I am currently reading my way through a long list of science fiction and fantasy titles. (http://www.npr.org/2011/08/07/138938145/science-fiction-and-fantasy-finalists if you are interested in the list).
"Last night I dreamt I went to Manderley again . . ."
The novel begins in Monte Carlo, where our heroine is swept off her feet by the dashing widower Maxim de Winter and his sudden proposal of marriage. Orphaned and working as a lady's maid, she can barely believe her luck. It is only when they arrive at his massive country estate that she realizes how large a shadow his late wife will cast over their lives--presenting her with a lingering evil that threatens to destroy their marriage from beyond the grave.
Rebecca holds an important place in the history of Gothic literature. I could see its roots in Charlotte Bronte’s Jane Eyre. First, there is an orphaned, impoverished young woman as protagonist. She is forced to be a companion/governess in order to support herself. Next, she becomes involved with an older man with a tendency to brood and who seems to have a secret. Rochester may have had a mad wife in the attic, but De Winter’s first wife is a haunting presence keeping the newly married couple apart.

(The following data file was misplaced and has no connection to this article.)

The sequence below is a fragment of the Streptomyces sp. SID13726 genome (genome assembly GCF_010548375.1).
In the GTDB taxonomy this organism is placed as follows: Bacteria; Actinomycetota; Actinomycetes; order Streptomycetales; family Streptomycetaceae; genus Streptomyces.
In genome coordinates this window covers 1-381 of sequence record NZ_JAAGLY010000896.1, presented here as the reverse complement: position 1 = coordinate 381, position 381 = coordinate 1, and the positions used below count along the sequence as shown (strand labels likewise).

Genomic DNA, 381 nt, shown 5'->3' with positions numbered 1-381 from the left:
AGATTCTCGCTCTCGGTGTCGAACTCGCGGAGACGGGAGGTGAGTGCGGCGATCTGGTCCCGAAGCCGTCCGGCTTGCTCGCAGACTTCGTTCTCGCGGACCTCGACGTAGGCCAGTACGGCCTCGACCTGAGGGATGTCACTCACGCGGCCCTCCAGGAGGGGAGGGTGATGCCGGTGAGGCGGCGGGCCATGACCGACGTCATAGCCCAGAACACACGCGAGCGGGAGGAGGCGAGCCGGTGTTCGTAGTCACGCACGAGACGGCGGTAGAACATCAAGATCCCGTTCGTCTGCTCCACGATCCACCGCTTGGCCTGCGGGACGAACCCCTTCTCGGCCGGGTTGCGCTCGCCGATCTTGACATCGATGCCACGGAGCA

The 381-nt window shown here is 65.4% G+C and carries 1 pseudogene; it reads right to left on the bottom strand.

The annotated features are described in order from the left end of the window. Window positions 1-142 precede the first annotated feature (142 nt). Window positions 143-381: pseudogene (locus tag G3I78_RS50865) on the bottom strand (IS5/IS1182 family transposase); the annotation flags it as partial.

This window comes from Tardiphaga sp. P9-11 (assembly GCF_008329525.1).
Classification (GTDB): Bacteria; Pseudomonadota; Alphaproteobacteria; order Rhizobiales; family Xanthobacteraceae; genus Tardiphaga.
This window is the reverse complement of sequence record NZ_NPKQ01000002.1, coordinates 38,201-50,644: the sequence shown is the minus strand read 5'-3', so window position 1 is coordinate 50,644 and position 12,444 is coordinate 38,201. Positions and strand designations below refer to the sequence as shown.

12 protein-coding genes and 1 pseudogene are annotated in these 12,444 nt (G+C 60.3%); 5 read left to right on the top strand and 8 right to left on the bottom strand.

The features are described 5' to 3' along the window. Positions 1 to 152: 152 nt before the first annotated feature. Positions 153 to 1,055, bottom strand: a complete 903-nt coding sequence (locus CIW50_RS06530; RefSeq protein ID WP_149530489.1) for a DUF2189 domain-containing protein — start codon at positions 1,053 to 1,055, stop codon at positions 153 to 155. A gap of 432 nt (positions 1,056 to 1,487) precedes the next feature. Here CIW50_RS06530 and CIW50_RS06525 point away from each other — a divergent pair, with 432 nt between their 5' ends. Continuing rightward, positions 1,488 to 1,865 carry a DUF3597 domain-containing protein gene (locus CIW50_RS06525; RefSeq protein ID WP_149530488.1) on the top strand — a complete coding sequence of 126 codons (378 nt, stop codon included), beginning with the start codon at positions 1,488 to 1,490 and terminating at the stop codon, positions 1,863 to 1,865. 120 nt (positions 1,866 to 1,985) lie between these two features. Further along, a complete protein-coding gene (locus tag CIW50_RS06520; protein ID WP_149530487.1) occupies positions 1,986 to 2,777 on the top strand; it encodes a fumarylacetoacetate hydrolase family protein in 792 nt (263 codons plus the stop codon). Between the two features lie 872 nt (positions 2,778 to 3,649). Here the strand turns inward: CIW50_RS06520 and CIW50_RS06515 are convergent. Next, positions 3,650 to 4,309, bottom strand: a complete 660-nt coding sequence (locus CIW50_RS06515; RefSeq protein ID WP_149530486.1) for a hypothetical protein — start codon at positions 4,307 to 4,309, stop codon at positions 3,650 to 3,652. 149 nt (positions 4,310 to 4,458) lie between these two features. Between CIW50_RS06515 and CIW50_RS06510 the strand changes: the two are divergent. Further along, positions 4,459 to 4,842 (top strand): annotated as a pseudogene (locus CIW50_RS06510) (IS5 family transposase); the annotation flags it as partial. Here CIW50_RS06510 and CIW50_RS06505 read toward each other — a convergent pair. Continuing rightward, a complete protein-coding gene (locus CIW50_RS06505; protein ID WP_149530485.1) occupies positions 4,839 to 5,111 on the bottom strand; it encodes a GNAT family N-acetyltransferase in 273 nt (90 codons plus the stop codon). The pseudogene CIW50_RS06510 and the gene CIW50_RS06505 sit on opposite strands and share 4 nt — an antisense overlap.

If you can see Jane Eyre as the grandmother, then Rebecca would be the mother. The daughter generation consists of Gothic romances by authors such as Victoria Holt and Mary Stewart. They share a lot of DNA—the young women are “poor relations,” they have to face a nasty older female (like Aunt Reed in Jane Eyre or the grim housekeeper of Rebecca), they are unsophisticated, they are rescued from their sad fate by dashing men often with remarkably short courtships, and those dashing men prove to have either a dark secret or a questionable past. There is often a mystery embedded in the novel, requiring the heroine to keep her wits about her.
And now we see the granddaughters, today’s domestic noir. Think Gone Girl or The Girl on the Train, where marriage is seen as an unsure proposition, where nothing and no one can be trusted and the notion of a happy ending is regarded with a heavily jaundiced eye.
Rebecca is a wonderful representative of the genre—where else would you find